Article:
President Dr Irfaan Ali departed Guyana on Monday for Dubai, United Arab Emirates, where he will be leading a delegation at the United Nations Framework Convention on Climate Change (UNFCCC) Conference of Parties (COP) 28.
Vice President Dr Bharrat Jagdeo and a number of other Government officials are also scheduled to participate in the event which commences on Thursday, November 30, and will conclude on December 12, 2023.
President Ali is expected to return on Saturday, December 2.
Guyana is expected to push climate financing, forest incentives and its model Low Carbon Development Strategy (LCDS). It will also co-chair the group of forested countries in the Commonwealth, in providing guidance on the environment.
Jagdeo has already stated that Guyana will be raising its voice at the conference to solicit funding for climate adaptation measures for small-island and low-lying coastal developing states that stand to face the imminent brunt of climate change.
He stated that while Guyana has the necessary finances to activate climate adaptation mechanisms, this is not the case for many vulnerable nations in the Caribbean.
The Government had engaged the international community ahead of COP28, to solicit support in moving forward the issues that are important to Guyana and the Caribbean. The position of Caricom is rooted in their advocation for funding in areas of adaptation, and loss and damage.
President Dr Irfaan Ali has already called out developed countries over their failure to fulfil the US$100 billion per year pledge to assist developing nations fight against climate change.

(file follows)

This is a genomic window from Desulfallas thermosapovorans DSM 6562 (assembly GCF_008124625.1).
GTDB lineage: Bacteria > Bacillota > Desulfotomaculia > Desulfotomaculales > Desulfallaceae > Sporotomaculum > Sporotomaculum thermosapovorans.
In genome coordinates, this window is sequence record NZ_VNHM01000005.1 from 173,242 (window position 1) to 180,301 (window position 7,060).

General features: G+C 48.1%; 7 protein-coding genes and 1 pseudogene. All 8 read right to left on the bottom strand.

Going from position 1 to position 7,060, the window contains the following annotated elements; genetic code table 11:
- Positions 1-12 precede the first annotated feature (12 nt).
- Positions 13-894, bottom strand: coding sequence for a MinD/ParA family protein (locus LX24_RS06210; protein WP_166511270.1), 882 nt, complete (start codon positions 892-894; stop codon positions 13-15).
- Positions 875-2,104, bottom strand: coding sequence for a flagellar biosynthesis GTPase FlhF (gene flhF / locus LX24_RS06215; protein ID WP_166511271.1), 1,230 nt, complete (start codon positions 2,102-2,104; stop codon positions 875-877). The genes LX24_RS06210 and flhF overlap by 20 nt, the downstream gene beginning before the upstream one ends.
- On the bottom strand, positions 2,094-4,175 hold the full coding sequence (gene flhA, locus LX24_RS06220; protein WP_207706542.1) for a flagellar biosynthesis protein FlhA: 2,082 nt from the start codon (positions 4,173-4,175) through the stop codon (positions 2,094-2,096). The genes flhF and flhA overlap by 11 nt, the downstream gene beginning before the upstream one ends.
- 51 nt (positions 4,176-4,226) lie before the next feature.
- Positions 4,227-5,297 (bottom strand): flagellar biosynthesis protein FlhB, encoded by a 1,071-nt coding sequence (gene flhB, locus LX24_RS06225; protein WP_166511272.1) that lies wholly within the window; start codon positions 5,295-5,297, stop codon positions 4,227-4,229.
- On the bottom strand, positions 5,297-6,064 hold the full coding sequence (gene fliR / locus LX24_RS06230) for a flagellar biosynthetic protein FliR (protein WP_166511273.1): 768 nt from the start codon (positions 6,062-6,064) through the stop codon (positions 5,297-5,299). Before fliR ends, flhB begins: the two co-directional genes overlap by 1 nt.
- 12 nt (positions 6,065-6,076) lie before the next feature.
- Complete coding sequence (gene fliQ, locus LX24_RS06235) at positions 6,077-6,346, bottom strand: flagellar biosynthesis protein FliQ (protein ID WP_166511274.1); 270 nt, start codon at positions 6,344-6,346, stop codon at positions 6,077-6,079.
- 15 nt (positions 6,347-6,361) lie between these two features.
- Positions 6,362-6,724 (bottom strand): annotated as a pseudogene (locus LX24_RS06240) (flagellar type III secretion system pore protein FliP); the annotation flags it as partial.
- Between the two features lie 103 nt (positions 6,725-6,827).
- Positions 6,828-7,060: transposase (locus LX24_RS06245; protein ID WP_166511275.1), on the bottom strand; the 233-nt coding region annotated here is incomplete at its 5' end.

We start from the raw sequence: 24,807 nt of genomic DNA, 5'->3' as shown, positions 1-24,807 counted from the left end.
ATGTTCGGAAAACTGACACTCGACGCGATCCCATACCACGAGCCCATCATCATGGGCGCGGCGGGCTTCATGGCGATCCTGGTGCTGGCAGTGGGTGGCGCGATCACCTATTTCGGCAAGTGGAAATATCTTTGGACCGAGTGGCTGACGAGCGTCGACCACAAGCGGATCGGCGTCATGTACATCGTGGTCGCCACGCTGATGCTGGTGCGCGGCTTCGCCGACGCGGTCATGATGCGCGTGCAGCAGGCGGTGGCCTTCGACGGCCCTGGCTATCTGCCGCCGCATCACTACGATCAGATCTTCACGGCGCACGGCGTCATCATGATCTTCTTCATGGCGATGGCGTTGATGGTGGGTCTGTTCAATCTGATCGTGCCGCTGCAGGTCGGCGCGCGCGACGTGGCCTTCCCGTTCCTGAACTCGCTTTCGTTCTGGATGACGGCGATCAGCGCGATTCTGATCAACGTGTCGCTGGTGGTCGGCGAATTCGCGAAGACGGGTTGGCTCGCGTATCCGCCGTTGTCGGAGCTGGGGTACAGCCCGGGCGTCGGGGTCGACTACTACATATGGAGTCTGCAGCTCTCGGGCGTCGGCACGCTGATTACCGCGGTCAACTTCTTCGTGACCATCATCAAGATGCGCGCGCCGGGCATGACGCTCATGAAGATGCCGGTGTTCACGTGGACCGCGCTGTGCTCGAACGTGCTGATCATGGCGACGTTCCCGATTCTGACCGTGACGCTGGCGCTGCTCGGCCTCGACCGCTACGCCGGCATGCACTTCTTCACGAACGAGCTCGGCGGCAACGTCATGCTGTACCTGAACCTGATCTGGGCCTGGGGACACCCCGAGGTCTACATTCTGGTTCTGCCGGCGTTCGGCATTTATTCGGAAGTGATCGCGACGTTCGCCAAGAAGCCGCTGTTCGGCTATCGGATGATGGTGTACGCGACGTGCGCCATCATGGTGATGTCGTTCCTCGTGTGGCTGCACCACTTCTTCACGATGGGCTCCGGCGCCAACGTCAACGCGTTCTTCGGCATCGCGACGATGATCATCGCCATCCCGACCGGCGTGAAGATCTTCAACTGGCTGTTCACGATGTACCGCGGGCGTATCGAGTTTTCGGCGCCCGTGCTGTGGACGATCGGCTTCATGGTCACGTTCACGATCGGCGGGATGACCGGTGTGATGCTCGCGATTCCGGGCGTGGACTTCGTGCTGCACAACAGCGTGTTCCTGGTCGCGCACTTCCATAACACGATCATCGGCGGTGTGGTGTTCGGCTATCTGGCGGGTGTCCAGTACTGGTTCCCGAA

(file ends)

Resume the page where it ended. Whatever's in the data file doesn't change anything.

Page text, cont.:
This year, the Government forged a striking multi-year agreement with United States energy major Hess Corporation for the sale of high-quality carbon credits to the tune of a whopping US$750 million.
The money received from the carbon credit agreement with Hess would total US$150 million by the end of 2023. Some $22.5 million has been disbursed to 242 Amerindian villages where 500 projects are under implementation. The sum of US$122.5 million remains in an account to be used for adaptation funding.
However, the conference is expected to be attended by leaders from over 200 countries from around the world. King Charles III is expected to address the gathering.
Meanwhile, the New York Times reported on Sunday, that US President Joe Biden will not attend the major United Nations climate summit. A reason for his non-participation was not provided.
For the past two years, President Biden has attended the annual UN climate conference. In 2021, he travelled to Glasgow for the talks, where he apologised for the United States briefly pulling out of a global climate pact under President Donald J Trump, who mocked climate science.
Last year, he made a three-hour stopover in Egypt for the summit, where he reasserted American leadership in the global fight against climate change, and promoted the passage of the country’s most significant climate law.
That legislation, the Inflation Reduction Act, is pouring at least $370 billion into clean energy over the next 10 years. Biden told the assembled leaders that it would help the rest of the world pivot away from fossil fuels.